If, last night, you were suffering from insomnia at 3 in the morning, you could have turned on TCM and watched the 1957 faux epic, The Story of Mankind.

I call The Story of Mankind a faux epic because it’s an outwardly big film that turns out to be remarkably small on closer inspection.  First off, it claims to the tell the story of Mankind but it only has a running time of 100 minutes so, as you can imagine, a lot of the story gets left out.  (I was annoyed that neither my favorite social reformer, Victoria C. Woodhull, nor my favorite president, Rutherford B. Hayes, made an appearance.)  It’s a film that follow Vincent Price and Ronald Colman as they stroll through history but it turns out that “history” is largely made up of stock footage taken from other movies.  The film’s cast is full of actors who will be familiar to lovers of classic cinema and yet, few of them really have more than a few minutes of screen time.  In fact, it only takes a little bit of research on the imdb to discover that most of the film’s cast was made up of performers who were on the verge of ending their careers.

The Story of Mankind opens with two angels noticing that mankind has apparently invented the “Super H-Bomb,” ten years ahead of schedule.  It appears that mankind is on the verge of destroying itself and soon, both Heaven and Hell will be full of new arrivals.  One of the angels exclaims that there’s already a housing shortage!

A celestial court, overseen by a stern judge (Cedric Hardwicke) is convened in outer space.  The court must decide whether to intervene and prevent mankind from destroying itself.  Speaking on behalf on humanity is the Spirit of Man.  The Spirit of Man is played by Ronald Colman.  This was Colman’s final film.  In his heyday, he was such a popular star that he was Margaret Mitchell’s first choice to play Rhett Butler in Gone With The Wind.  However, in The Story of Mankind, Colman comes across as being a bit bored with it all and you start to get worried that he might not be the best attorney that mankind could have hired.

Even more worrisome, as  far as the future of mankind is concerned, is that the prosecutor, Mr. Scratch, is being played by Vincent Price.  Making his case with his trademark theatrics and delivering every snaky line with a self-satisfied yet likable smirk on his face, Vincent Price is so much fun to watch that it was impossible not to agree with him.  Destroy mankind, Mr. Scratch?  Sure, why not?  Mankind had a good run, after all…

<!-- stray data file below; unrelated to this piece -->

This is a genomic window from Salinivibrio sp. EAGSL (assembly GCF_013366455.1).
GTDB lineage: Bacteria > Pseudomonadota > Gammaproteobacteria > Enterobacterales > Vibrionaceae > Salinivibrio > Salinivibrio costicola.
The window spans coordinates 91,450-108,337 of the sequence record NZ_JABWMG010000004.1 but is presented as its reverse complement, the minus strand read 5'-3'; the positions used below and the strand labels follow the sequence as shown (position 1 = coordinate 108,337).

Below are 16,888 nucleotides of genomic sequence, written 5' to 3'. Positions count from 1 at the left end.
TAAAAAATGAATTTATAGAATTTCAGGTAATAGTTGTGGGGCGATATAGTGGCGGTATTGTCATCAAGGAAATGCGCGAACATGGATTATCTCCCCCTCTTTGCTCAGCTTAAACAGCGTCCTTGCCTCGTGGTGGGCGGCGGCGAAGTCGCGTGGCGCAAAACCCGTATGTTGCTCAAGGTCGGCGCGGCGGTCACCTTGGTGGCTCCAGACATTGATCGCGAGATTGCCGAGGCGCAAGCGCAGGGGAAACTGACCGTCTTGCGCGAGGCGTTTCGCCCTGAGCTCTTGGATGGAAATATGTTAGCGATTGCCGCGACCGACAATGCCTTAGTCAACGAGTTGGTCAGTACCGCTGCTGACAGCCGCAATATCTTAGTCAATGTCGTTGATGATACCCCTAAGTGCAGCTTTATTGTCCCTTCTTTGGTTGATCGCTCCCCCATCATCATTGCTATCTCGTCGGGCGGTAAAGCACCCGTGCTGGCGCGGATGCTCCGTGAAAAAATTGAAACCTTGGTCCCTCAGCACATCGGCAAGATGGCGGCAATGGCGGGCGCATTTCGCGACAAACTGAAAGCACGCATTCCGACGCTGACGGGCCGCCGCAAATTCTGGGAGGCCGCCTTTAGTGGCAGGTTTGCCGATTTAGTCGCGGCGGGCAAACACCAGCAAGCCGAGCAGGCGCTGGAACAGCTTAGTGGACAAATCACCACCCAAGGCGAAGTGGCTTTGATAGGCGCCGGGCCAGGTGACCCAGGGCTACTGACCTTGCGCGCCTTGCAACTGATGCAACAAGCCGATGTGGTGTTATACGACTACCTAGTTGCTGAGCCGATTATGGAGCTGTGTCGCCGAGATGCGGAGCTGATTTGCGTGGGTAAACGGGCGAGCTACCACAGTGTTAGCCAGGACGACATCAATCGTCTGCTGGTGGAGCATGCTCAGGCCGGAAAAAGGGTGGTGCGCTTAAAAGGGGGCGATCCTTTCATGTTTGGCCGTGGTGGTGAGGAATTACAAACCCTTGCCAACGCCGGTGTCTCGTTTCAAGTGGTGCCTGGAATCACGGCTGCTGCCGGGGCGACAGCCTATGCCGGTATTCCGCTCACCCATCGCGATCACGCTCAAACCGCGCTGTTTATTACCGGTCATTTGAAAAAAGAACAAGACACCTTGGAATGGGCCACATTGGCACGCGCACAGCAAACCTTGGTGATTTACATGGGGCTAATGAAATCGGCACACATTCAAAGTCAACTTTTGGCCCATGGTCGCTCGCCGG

In order to make their cases, Mr. Scratch and the Spirit of Man take a tour through history.  Mr. Scratch reminds us of villains like the Egyptian pharaoh Khufu (John Carradine) and the Roman Emperor Nero (Peter Lorre, of course).  He shows how Joan of Arc (Hedy Lamarr) was burned at the stake.  The Spirit of Man argues that, despite all of that, man is still capable of doing good things, like inventing the printing press.

And really, the whole point of the film is to see who is playing which historical figure.  The film features a huge cast of classic film actors.  If you watch TCM on a semi-regular basis, you’ll recognize a good deal of the cast.  The fun comes from seeing who tried to give a memorable performance and who just showed up to collect a paycheck.  For instance, a very young Dennis Hopper gives a bizarre method interpretation of Napoleon and it’s one of those things that simply has to be seen.

And then the Marx Brothers show up!

They don’t share any scenes together, unfortunately.  But three of them are present!  (No, Zeppo does not make an appearance but I imagine that’s just because Jim Ameche was already cast in the role of Alexander Graham Bell.)  Chico is a monk who tells Christopher Columbus not to waste his time looking for a quicker way to reach India.  Harpo Marx is Sir Isaac Newton, who plays a harp and discovers gravity when a hundred apples smash down on his head.  And Groucho Marx plays Peter Miniut, tricking a Native American chief into selling Manhattan Island while leering at the chief’s daughter.

And the good thing about the Marx Brothers is that their presence makes a strong argument that humanity deserves another chance.  A world that produced the Marx Brothers can’t be all bad, right?

Anyway, Story of Mankind is one of those films that seems like it would be a good cure for insomnia but then you start watching it and it’s just such a weird movie that you simply have to watch it all the way to the end.  It’s not a good movie but it is flamboyantly bad and, as a result, everyone should see it at least once.




4 Shots From 4 Films: Walkabout, Don’t Look Now, The Man Who Fell To Earth, Insignificance

Happy birthday, Nicolas Roeg.

4 Shots From 4 Films

Walkabout (1971, directed by Nicolas Roeg)

Walkabout (1971, directed by Nicolas Roeg)

Don't Look Now (1973, directed by Nicolas Roeg)

Don’t Look Now (1973, directed by Nicolas Roeg)

The Man Who Fell To Earth (1976, directed by Nicolas Roeg)

The Man Who Fell To Earth (1976, directed by Nicolas Roeg)

Insignificance (1985, directed by Nicolas Roeg)

Insignificance (1985, directed by Nicolas Roeg)